Sleep Training while Co-Sleeping – It Can Be Done
When your sweet, Beautiful Baby is first born, you feel the primal need to be close to him at all time. If you’re like me, you also feel compelled to obsessively watch him and check on him, continuously asking yourself and others if he seems ok.
Is he still breathing? Is he too hot? Is he too cold? Is his swaddle too tight? Is his swaddle too loose?
You find yourself peering at this little cherub, unable to leave his side, even when he is sleeping soundly. Although you are tired yourself, It’s difficult to settle into sleep because you’re so worried about what could happen while your eyes are not glued to him.
The innate need to be close to your baby is the force behind sleep training while co-sleeping. The idea of leaving a newborn alone in a room to sleep often inspires panic in new parents, which makes co-sleeping a reassuring option. Other parents may choose to co-sleep out of sheer necessity, often because they do not have the space to give the baby his own room.
Bear in mind that co-sleeping is different from bed sharing. Co-sleeping refers to sleeping in the same room with your child, in a separate sleep space. Health Canada and the American Association of Pediatrics recommend that babies sleep in the same room as their caregiver until at least 6 months of age. Both organizations also recommend that babies sleep in their own crib or bassinet.
What is Independent Sleep?
As your baby grows and develops and your postpartum anxiety begins to subside, you may want to encourage your baby to fall asleep on his own. This may seem impossible while sharing a room with your baby but it can be done as long as the baby is over 4 months of age. (I actually recommend the baby be 5 months or older.) When we talk about independent sleep, we are focusing on the act of falling asleep and connecting sleep cycles throughout the night. This doesn’t necessarily mean that your baby will sleep in a room with no caregiver close by. For most parents, the frustration with infant sleep is in getting the baby to fall asleep – not with co-sleeping in the same room. The goal of a sleep training program is for your baby to learn to fall asleep independently, even if he is sleeping in the same room with you.
Give Your Baby the Bedroom During Sleep Training
If you can temporarily move out of the room while implementing the sleep plan, do it.
The plan will go smoother, faster and will be easier on the whole family. The first 2-3 nights of sleep training bring about a big change for your child and it will take some time for him to fall asleep independently. Imagine that your child finally falls asleep on the first night, only to wake up 2 or 3 hours later when you come into the room. He will definitely cry and you will have to start all over again. Every creek of the floor or spring in the bed will stress you out and it may stop you from getting a good night’s rest. Not to mention the unnecessary stress it will cause your baby if you do wake him up. If you plan to keep your baby in the same room with you indefinitely, it’s best to get him used to sleeping in the room without you in it.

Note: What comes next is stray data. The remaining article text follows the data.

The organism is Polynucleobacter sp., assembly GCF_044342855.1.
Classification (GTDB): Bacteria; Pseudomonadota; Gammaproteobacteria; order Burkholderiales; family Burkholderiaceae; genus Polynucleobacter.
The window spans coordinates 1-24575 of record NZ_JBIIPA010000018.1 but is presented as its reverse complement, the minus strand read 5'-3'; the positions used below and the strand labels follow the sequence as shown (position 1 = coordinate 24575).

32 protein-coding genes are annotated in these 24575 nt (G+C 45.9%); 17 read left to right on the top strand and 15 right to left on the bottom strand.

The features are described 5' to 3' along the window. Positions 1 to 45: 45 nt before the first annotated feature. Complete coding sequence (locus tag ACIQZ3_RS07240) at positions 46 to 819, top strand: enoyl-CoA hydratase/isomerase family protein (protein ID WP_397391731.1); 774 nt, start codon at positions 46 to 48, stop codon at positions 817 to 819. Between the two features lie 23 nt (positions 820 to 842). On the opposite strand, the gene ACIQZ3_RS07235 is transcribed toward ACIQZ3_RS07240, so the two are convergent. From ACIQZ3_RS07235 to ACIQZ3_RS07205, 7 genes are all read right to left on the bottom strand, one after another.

A typical sleep plan takes about 2 weeks to carry out and I recommend you sleep in a different room for the entire time. Once your baby is sleeping soundly through the night you can transition back into the room.
A Room Within a Room
Sometimes co-sleeping parents find that their presence in the shared room is stimulating or disruptive to the baby and can lead to night wakings. Even if the room is as dark as possible, your baby may be able to see you and he can sense that you are close by. Of course he’s going to call out for you. A room divider, or even a baby-safe curtain is a simple solution. It’s like giving the baby his own room within a room and as such, his own private space to fall asleep. This is also a good option for a young baby sharing a room with a toddler who may have a later bedtime.
Manage Expectations and be Realistic
If you’re in a situation where you have to co-sleep indefinitely, know that sleep training can take longer. There may be more hiccups along the way, making the process seem slow and difficult. The key is steadfast consistency and making your expectations crystal clear for your child. Be sure to have a solid bedtime routine that ends with your baby being placed in his sleep space when he is tired but awake and stick with your commitment to independent sleep.
Remember, the key is that your baby falls asleep on his own, even if he is sleeping next to you. Once you have that component in place, you and your family will have peaceful nights and productive days in no time.
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